Other than that I have no further suggestions, except maybe looking for videos about envelopes for clips on the internet - you may be able to find some video tutorials.

Of course, if you don’t want to use the montage that’s up to you. For explanations / tips / help on how to use the Envelope function in the Audio editor I’ll leave that to others on this forum.

I don’t have much experience with dialogue editing, but I would also suggest the Montage, as you can always easily undo or adjust your edits, and you can hear (and see) them immediately.

The envelope for Volume/Fades should always be visible and active for every clip by default, although it might not be immediately obvious if you work with stereo files and have not used the Montage before (as the Envelope is drawn right between the two channels, there are only 2 visible nodes at each end of a clip).

I think this is a pretty good video to demonstrate how to work with envelops in a Montage and where you have to look at, regardless of volume, panorama or effect automation.
I also agree to check the manual for some more information, here a link to the online manual for the topic Clip Envelops, especially the sub-topics Adding Envelope Curve Points and Editing Envelope Curve.
Mind that you can only set a volume gain of max +6dB but down to -∞ (silence) via the Volume/Fades envelope. This is also true for the Envelope tool in the Editor, but there you could just apply it again, if for example you need a higher gain.

Another approach I could think of, is to split the dialogue clip onto 2 tracks in a Montage - one with the interviewer, the other one with the interviewee. This way you might be able to just set a specific gain on the whole track instead of dealing with individual envelopes, and you could also use different effects/effect settings for each track.
The difficult/tedious part would be to separate both speakers, as at least I am not aware of a function that can easily split and move a selection of a clip onto another track in one go.

If you really don’t want to work with a Montage, there is yet another option to just use the Gain tool in the Editor instead of the Envelope tool. The tool offers a crossfade option to prevent hard cuts and clicks in the audio (using the Default Fades/Crossfades settings from your Global Preferences). With a preset and a shortcut you might be able to work pretty quickly. Still, there is no way to “preview” what you are doing, so you will probably have to try things out a bit before you edit the whole file.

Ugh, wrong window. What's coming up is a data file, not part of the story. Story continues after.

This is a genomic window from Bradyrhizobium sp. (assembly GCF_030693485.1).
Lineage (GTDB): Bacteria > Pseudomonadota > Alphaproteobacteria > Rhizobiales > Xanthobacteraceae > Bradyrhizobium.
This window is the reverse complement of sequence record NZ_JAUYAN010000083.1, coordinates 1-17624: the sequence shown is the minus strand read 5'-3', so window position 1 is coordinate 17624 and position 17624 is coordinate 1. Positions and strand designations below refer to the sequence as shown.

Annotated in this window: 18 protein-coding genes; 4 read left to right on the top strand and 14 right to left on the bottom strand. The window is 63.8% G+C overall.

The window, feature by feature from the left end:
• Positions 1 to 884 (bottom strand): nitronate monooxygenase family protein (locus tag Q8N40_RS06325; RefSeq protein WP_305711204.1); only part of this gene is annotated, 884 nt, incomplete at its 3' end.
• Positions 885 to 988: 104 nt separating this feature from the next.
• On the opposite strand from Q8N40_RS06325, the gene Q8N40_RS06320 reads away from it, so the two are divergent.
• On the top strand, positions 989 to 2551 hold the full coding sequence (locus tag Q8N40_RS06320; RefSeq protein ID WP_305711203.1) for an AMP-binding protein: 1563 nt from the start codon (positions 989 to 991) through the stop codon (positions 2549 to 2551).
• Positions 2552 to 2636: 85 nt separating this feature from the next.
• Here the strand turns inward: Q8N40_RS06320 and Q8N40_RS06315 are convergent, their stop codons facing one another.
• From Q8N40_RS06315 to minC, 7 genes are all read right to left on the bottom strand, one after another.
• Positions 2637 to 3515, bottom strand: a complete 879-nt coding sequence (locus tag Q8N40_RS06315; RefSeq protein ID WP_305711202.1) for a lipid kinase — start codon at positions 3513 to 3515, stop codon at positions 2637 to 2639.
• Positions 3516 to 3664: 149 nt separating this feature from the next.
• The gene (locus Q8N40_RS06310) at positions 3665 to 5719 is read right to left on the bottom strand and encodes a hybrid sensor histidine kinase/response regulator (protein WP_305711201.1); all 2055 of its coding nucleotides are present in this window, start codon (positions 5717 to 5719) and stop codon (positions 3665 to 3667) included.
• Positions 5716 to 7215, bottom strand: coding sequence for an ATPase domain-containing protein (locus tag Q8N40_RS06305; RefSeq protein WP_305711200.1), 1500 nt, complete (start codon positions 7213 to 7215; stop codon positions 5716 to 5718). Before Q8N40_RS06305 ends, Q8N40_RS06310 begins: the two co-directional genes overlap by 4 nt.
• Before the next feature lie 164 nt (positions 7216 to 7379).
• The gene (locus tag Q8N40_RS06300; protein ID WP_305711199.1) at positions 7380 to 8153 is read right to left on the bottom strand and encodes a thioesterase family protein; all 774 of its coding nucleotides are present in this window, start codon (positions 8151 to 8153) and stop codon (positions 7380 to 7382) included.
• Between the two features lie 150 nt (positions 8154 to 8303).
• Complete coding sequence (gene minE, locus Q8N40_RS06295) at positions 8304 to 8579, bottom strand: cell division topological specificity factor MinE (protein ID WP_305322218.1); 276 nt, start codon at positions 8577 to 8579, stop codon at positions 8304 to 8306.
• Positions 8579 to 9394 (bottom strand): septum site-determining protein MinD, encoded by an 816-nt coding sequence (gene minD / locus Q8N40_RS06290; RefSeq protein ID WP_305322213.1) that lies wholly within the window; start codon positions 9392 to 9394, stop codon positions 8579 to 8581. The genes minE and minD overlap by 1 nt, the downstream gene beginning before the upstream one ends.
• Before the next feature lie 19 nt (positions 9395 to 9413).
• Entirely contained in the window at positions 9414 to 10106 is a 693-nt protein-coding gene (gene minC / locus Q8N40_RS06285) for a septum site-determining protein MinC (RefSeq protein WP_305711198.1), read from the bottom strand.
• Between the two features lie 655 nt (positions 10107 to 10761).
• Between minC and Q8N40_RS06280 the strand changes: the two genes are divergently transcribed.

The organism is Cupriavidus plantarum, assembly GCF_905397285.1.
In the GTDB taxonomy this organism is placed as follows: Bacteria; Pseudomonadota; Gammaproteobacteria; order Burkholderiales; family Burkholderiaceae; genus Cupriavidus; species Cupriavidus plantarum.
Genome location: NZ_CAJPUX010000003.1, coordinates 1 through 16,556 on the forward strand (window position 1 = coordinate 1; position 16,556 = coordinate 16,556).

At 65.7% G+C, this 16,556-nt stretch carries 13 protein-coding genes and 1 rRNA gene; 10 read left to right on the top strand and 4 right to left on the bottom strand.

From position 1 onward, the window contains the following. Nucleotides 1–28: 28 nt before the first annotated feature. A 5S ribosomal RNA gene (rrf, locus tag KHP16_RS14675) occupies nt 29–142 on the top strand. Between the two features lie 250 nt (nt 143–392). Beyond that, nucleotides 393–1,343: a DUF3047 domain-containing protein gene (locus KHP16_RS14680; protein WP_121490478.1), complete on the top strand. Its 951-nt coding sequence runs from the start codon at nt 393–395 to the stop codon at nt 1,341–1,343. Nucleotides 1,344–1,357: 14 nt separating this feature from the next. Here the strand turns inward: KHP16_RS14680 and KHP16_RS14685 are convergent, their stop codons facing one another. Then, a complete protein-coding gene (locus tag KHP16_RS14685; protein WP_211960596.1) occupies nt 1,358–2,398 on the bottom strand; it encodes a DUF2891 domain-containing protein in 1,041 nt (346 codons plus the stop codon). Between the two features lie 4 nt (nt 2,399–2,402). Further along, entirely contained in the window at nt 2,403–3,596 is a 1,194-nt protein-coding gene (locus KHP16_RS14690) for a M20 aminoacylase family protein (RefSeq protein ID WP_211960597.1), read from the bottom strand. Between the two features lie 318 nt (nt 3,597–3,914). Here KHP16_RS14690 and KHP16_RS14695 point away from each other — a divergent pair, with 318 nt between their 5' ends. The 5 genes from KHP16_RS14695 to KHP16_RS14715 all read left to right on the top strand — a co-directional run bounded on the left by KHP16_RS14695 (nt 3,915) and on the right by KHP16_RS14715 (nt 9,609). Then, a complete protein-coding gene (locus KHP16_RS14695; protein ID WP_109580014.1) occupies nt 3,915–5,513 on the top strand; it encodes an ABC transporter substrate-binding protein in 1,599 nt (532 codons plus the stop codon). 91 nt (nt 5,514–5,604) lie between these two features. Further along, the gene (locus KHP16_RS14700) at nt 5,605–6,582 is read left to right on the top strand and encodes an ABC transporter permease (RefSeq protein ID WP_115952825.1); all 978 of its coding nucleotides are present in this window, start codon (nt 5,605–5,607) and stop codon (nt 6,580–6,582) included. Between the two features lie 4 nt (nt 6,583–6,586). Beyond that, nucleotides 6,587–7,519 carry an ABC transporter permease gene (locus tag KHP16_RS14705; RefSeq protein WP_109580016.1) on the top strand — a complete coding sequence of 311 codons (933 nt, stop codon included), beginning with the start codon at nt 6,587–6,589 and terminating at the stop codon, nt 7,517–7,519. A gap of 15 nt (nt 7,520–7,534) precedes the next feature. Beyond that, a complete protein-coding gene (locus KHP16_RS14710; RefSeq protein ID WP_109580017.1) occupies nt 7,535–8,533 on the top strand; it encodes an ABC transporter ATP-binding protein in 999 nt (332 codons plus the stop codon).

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Thanks for all the answers. A few different methods between wave edit and montage. I’ve got it working in montage now. I didn’t realise the middle line was the volume line and yes I don’t have to apply to audition :slightly_smiling_face:
The work I was doing is finished (I did the level in Cubase) so I’m now just trying to learn a bit so I can use Wavelab for my editing and use montage which looks very powerful. I’m usually good at guessing how to do stuff but that hasn’t worked so the manual is on my iPad and I’m reading it all! Well at least that way I will know if something exists, what it’s called and where to find it. The next thing is where to render the effects as there is no render button as in the wave edit. I saved a new version with the volume changes successfully but it said no effects applied. I did have effects on the clip. Anyway that’s what I’m looking at next when I get back home later.

Thanks again for the help and a kick up the ar**

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Aha we have a tab for rendering :+1:

Interesting thing here. If you make the envelope/volume changes and click ‘Apply’, there is no way (within the Envelope window to undo the changes). You can remove the envelope line by clicking on the UNDO arrow in the Envelope window, yes, but the volume changes remain.

As far as I can see, to completely remove the changes you made, you need to press the UNDO arrow in the WL AUDIOEDITOR header line. Is this a bug?

No, this is how it works (I don’t say this is the best, however).

Also, there is no AUDIO AUDITION here which would be helpful. The wave changes visually, yes, but the audio remains unchanged until you hit ‘Apply’. To me, the Envelope feature is needing some help to be truly useful.

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It works well in montage but I find it unusable in wave edit.